Thursday 21 January 2021

Coroner Inquest into the murders of Stephen Port postponed

The judge-led coroner inquest into the murders of Stephen Port was scheduled to start on Jan 7 at Barking Town Hall. This has been postponed at the last minute due to the escalation of the Covid emergency. We should have more information to share in the last week of January.

UPDATE (21 Jan): The inquest has been re-listed for Oct-Nov 2021 by the coroner. This was due to concern about the ability to hold an inquest for eight weeks during the Covid pandemic and also the availability of the legal representatives of all the interested parties.


Stephen Port was convicted of the murders of Anthony Walgate, Gabriel Kovari, Daniel Whitworth and Jack Taylor between June 2014 and September 2015.  
These four young men aged between 22 and 25 years old died in Barking and Dagenham after being poisoned by Stephen Port with the chemsex drug GHB.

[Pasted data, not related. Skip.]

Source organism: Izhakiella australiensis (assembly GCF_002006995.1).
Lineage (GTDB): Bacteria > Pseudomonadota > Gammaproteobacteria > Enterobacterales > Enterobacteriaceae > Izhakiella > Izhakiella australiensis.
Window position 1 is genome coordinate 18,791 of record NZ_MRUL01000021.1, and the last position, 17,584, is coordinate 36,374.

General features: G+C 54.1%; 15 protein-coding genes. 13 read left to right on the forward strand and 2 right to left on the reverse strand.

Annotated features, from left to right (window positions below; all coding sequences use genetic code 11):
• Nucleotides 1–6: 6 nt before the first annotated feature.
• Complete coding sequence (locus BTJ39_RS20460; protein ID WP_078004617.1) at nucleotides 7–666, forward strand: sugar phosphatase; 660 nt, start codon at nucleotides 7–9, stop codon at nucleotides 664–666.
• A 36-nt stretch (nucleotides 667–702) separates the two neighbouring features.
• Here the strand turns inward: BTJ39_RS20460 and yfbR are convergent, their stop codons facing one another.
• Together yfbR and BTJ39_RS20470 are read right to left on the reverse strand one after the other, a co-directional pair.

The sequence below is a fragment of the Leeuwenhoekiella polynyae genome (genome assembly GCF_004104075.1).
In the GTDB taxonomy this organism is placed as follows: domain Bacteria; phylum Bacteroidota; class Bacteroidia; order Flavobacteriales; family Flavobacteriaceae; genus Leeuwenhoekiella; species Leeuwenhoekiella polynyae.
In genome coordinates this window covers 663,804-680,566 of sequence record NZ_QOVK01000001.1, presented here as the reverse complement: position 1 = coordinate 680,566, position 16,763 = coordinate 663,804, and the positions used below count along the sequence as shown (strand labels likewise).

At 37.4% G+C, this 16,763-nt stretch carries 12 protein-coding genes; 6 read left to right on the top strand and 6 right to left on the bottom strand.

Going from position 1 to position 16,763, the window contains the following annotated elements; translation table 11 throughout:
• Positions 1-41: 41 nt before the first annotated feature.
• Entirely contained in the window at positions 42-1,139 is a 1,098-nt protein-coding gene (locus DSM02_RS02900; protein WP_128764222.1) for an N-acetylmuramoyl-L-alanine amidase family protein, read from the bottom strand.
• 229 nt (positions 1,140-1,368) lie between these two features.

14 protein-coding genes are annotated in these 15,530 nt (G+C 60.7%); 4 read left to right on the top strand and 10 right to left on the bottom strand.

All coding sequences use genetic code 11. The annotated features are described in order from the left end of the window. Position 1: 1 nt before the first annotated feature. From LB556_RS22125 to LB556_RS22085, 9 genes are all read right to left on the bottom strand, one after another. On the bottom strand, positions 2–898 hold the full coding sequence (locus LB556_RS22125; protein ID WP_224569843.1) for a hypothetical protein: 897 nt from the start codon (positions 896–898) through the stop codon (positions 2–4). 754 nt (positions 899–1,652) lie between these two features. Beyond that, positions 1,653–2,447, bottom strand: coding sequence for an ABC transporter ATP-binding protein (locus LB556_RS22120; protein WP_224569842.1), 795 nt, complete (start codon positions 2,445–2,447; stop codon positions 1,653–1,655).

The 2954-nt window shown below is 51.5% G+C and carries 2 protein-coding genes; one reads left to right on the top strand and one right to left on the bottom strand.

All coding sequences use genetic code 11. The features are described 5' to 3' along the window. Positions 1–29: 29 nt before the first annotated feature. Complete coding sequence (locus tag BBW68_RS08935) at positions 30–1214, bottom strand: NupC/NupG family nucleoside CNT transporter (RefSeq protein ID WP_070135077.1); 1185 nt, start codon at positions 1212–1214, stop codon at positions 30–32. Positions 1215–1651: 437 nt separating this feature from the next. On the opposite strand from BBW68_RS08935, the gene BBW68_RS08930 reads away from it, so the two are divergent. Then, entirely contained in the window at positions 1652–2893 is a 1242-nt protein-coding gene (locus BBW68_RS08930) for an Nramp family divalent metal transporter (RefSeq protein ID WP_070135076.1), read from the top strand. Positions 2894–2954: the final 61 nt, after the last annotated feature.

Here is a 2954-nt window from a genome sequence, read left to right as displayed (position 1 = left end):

In November 2016, following a trial at the Old Bailey, Stephen Port was convicted of murdering all four men. He was also found guilty of sexually assaulting a number of other young men. He was sentenced to life imprisonment with a whole life order. 

There has been serious concern about the late linkage of the four murders. 
Following this trial, the coroner's office appointed judge Sarah Munro QC to conduct a fresh inquest into all four deaths. 

This is separate from the Independent Office for Police Conduct (IOPC) investigation into the handling of these deaths by the Metropolitan Police (MPS)
Although a draft report has been received by the MPS, the final IOPC report has not published. (The LGBT+ Advisory Group has not seen this report.) The coroner's inquest has included the IOPC findings as evidence and so any publication will be delayed until at least the conclusion of the inquest.

The LGBT+ Advisory Group has been working with the MPS to identify learnings from this tragic case.  Among this work is a review of 58 cases of GHB-related deaths. The report with detailed recommendations was published in December 2020. (See our separate news item.)